Business First

By Jessica Marquez

Nov. 8, 2006

Kaye Foster-Cheek was upfront with Chuck Dombeck, vice president of corporate HR, when she interviewed with him at pharmaceutical giant Pfizer. It was the summer before her second year of business school at Columbia University, and Foster-Cheek was hoping to land an internship.

    “I told him that I really didn’t have any HR skills,” she says. “And he said, ‘If you understand how businesses make money and how to put organizations together and enable them to deal with transformational change, then I can yteach you the HR stuff.'”

    Almost 20 years later, it’s Foster-Cheek’s unrelenting focus on the business and the bottom line that defines the workforce management strategy at Johnson & Johnson, where she is vice president of human resources.

   As a member of the company’s executive committee, reporting directly to chairman and CEO Bill Weldon, Foster-Cheek, 47, is spending much of her time these days planning the integration of the two workforces as Johnson & Johnson takes over Pfizer’s consumer health care business—its biggest acquisition ever.

    Foster-Cheek also has spent the past 10 months overseeing due diligence as Johnson & Johnson plans to outsource various global HR processes to enable her workforce managers to be more focused on the business. The company expects to choose a provider by the end of the year.

    But Foster-Cheek’s drive and focus on business performance don’t detract from her desire to nurture individuals—a key trait of Johnson & Johnson. A native of Barbados, she moved to New York when she was 22 and spent the first few years there working for her uncle, a physician by training who was running an ambulance service in Harlem. Blind as a result of diabetes, he relied on Foster-Cheek to help organize the business.

    “That left me with this profound need for improving access to health care to underserved populations,” she says. “On a subconscious level, it’s probably why I’m so committed to health care.”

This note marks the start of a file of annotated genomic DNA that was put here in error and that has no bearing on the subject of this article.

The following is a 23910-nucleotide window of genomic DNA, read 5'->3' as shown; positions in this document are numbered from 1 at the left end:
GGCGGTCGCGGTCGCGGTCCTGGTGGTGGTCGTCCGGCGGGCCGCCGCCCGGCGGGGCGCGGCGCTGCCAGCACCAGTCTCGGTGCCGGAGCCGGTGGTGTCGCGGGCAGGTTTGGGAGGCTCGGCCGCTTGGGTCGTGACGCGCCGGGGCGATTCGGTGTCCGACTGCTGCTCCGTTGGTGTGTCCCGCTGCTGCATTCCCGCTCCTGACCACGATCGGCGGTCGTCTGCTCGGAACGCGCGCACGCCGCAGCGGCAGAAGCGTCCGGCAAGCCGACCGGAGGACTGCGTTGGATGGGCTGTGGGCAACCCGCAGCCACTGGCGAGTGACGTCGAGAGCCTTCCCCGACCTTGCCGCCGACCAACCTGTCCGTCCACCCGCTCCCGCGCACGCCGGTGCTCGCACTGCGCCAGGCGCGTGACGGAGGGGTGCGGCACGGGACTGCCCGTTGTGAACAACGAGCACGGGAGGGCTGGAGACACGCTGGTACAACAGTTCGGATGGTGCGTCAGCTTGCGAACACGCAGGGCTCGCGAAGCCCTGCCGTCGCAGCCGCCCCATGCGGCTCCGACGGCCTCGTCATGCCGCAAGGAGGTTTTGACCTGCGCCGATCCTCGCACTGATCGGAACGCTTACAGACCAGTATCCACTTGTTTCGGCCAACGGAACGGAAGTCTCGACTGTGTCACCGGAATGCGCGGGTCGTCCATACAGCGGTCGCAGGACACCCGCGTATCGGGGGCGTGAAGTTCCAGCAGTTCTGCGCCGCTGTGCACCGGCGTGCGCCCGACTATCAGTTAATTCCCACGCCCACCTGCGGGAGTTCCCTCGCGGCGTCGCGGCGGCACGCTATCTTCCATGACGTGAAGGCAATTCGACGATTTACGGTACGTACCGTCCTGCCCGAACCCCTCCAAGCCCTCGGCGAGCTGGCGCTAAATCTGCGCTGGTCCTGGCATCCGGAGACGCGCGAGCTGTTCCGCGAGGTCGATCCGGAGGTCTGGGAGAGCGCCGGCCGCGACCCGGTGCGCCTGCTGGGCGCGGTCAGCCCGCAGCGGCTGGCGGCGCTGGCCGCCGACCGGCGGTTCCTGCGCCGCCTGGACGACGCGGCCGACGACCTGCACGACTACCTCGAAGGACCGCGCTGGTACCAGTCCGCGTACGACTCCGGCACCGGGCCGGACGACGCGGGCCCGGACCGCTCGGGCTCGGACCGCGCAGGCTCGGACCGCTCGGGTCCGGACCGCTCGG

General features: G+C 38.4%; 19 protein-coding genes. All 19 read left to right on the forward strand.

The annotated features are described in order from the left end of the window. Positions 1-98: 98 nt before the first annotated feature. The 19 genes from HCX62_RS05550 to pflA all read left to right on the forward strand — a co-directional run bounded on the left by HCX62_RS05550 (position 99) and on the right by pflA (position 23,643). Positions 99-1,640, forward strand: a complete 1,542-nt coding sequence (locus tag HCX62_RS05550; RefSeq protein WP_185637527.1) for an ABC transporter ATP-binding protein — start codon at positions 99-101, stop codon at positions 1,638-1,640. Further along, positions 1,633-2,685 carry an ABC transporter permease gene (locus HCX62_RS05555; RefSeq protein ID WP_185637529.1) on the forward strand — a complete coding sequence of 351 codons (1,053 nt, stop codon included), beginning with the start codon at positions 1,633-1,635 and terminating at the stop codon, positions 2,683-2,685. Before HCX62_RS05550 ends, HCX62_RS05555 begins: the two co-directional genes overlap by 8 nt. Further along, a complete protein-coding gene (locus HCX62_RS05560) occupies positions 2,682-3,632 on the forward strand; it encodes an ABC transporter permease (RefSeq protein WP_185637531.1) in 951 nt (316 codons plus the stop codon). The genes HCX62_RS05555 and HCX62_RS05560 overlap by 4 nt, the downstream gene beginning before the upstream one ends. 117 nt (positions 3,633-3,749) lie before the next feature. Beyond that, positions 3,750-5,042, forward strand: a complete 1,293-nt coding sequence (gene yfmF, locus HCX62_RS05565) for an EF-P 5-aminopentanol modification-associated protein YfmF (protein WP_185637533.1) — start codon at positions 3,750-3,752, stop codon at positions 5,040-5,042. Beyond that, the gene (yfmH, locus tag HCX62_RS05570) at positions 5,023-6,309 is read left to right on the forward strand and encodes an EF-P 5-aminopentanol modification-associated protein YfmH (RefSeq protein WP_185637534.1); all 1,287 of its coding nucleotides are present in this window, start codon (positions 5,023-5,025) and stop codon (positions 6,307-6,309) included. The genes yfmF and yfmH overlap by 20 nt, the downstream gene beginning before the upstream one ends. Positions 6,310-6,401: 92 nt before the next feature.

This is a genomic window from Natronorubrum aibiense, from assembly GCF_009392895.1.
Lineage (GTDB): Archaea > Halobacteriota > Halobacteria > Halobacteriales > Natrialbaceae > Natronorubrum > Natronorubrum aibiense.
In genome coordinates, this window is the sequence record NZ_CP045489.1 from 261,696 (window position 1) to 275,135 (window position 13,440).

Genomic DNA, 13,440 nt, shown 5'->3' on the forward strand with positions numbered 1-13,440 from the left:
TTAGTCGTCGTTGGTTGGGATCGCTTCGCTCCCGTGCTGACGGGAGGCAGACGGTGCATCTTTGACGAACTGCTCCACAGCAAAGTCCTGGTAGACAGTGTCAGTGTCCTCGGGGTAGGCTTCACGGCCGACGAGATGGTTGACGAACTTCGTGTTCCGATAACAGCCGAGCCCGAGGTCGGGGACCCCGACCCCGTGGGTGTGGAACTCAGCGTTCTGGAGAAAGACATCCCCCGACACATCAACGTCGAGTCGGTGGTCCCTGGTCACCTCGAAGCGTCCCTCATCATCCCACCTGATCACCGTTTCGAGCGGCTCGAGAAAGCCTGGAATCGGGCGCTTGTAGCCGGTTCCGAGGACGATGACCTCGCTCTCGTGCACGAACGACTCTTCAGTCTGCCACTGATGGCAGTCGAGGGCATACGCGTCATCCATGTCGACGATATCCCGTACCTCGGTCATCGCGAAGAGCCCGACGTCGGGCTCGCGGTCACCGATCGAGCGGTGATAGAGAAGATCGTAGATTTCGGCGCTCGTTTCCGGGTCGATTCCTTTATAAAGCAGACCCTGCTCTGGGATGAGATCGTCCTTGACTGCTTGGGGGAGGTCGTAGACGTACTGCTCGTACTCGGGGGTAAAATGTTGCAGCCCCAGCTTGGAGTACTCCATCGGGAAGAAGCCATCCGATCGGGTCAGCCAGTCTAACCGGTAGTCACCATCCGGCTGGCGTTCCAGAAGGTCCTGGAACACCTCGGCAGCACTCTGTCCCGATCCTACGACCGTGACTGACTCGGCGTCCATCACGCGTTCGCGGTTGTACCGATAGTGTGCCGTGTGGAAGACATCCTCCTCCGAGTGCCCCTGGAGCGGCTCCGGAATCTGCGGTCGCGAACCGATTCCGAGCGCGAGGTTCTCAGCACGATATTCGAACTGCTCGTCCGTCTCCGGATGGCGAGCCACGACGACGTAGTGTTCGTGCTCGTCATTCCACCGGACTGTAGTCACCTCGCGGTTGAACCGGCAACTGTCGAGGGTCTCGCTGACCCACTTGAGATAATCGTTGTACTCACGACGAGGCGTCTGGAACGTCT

After receiving her MBA, Foster-Cheek spent 13 years working at Pfizer in various roles, ending up as head of HR for Japan, Asia, Africa, the Middle East and Latin America. In that role, she traveled the globe overseeing the workforce management strategy of the pharmaceutical businesses.

    “The most profound thing I gained from working globally is a real appreciation for difference,” she says. “In the U.S., when we think of difference we think of race and gender because that has been our social history. But the more time I spent globally, the more I became aware of how powerful difference is and how beneficial it is when you have a common mission and can bring people who are different together.”

    That understanding helps Foster-Cheek as she manages Johnson & Johnson’s decentralized workforce, which numbers more than 116,000 employees in 230 business units worldwide.

    Foster-Cheek recently met with Workforce Management staff writer Jessica Marquez at Johnson & Johnson’s New Brunswick, New Jersey, headquarters.

    Workforce Management: How do you define the role of a workforce management leader?

    Kaye Foster-Cheek: What we have spent a lot of time in HR doing is being business partners. We don’t just say that as jargon. That means we need to understand how our business makes money. The first thing I ask my HR professionals is, “Do you know how your business makes money? What are the levers that your business leaders can pull to really affect those outcomes? Do you understand how that all works?” Because if you do, then as a person who is working on maximizing human capital, you understand how that actually affects the business outcome. If you don’t understand how the business makes money, then you can’t be relevant.

    And I think that’s the big challenge for us. It’s not just “Think business partner.” It’s “What does that mean?” That starts with a clear understanding of how the business makes money. That starts with understanding the external environment. So, as an HR professional, I should be able to talk with you about the external forces—political, social and demographic—that are affecting our business. Then I should be able to understand, given all of those factors, where are the big opportunities for growth that exist within our business. And given all of those things, how are we going to make money? Once we are clear about our business model, then we can understand the implications for our workforce and what we need to do to make sure our employees are engaged and productive to deliver on those outcomes.

    WM: Are you planning to outsource some of your HR processes to enable managers to be more strategic?

    Foster-Cheek: Right now we are working on a significant transformation of the HR function. That’s on two fronts. One side is just about efficiency, which is about the automation and integration of our systems, offshoring and outsourcing. These actions will get us to be much more efficient than we are right now. So in terms of the HR function, there are pure HR professionals; there are finance professionals that do HR and payroll. And then there are professionals who run our HR systems. Right now we are undergoing a significant evaluation of what the future model should look like. We are in the midst of evaluating HRO providers right now—that’s part of our transformation.